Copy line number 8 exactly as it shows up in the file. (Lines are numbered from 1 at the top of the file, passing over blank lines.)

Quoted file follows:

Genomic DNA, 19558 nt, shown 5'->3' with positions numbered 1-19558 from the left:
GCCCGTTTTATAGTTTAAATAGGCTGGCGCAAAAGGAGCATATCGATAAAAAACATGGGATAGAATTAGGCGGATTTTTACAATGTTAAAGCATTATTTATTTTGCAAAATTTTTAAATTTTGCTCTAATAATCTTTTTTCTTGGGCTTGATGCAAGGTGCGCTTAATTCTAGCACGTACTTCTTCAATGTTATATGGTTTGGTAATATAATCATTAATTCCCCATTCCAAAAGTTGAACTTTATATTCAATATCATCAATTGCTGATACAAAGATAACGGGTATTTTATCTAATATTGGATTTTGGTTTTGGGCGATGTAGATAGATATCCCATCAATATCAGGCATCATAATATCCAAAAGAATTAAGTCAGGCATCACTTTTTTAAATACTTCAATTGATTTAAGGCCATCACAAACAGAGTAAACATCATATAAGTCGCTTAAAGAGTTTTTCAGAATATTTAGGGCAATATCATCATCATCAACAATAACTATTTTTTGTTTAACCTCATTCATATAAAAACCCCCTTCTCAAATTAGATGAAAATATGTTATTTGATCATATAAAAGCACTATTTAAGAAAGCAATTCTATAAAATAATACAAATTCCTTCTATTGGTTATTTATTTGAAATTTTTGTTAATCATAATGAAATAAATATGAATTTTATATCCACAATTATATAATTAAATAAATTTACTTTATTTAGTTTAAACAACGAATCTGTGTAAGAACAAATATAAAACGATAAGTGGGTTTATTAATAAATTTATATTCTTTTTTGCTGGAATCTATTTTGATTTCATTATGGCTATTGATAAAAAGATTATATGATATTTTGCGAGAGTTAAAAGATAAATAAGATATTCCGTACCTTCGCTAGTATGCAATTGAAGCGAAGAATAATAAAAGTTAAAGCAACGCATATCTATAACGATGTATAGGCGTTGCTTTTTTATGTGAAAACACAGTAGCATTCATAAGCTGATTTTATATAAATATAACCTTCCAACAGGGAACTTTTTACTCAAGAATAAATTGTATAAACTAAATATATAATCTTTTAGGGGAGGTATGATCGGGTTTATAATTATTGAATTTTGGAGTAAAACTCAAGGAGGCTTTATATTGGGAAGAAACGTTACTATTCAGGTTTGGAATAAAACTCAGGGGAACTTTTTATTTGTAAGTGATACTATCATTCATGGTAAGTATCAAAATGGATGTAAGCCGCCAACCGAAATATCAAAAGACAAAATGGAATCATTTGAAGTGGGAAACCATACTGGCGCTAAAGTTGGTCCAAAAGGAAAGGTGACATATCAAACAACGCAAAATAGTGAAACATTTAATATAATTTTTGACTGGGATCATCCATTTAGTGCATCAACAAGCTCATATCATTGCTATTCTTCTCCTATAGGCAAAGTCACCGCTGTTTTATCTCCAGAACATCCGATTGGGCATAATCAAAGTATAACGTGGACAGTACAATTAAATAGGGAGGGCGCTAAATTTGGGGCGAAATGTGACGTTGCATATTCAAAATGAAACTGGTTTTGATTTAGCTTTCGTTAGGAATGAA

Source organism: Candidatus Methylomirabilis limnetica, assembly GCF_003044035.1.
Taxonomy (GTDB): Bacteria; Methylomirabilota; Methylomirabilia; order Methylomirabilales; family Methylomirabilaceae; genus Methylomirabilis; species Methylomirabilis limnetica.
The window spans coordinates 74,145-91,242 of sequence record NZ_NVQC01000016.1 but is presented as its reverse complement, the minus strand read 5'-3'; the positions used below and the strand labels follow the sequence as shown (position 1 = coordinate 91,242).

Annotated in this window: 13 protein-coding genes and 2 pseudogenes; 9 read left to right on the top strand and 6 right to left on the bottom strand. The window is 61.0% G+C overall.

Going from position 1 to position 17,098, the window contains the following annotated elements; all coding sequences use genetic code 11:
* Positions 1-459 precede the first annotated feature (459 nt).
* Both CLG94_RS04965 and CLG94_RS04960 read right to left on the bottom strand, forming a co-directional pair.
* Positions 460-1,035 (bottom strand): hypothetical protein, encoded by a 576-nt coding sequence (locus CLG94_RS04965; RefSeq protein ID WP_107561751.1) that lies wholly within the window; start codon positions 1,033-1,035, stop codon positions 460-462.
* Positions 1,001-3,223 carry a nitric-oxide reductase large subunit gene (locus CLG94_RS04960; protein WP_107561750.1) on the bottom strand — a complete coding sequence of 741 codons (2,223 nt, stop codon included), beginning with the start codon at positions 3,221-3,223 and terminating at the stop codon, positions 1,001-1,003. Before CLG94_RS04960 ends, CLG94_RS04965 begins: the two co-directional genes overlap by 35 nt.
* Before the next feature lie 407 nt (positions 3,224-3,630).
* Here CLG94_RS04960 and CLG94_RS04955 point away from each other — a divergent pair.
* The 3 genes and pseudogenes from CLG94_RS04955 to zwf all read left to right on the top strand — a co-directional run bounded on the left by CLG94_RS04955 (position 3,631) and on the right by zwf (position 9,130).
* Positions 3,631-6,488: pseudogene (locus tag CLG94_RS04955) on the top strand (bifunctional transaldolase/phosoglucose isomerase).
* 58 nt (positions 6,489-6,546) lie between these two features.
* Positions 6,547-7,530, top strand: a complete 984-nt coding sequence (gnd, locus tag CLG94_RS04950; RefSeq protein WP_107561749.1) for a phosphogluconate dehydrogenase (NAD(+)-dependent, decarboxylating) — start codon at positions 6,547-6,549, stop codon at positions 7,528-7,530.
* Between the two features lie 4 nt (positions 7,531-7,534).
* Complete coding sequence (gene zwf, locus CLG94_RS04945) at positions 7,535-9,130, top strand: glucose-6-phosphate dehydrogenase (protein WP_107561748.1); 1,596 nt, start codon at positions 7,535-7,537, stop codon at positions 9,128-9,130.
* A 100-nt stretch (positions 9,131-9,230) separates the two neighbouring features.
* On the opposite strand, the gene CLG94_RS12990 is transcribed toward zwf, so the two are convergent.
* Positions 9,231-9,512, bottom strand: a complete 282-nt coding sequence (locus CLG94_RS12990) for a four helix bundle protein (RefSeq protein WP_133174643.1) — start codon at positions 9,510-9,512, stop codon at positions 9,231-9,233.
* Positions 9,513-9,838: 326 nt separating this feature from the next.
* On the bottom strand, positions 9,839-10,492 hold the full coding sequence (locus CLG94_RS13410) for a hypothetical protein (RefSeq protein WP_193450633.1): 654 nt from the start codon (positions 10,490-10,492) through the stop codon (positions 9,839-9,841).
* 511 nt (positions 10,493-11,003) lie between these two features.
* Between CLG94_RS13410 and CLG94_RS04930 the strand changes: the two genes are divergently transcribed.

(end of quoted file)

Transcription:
* Positions 1-459 precede the first annotated feature (459 nt).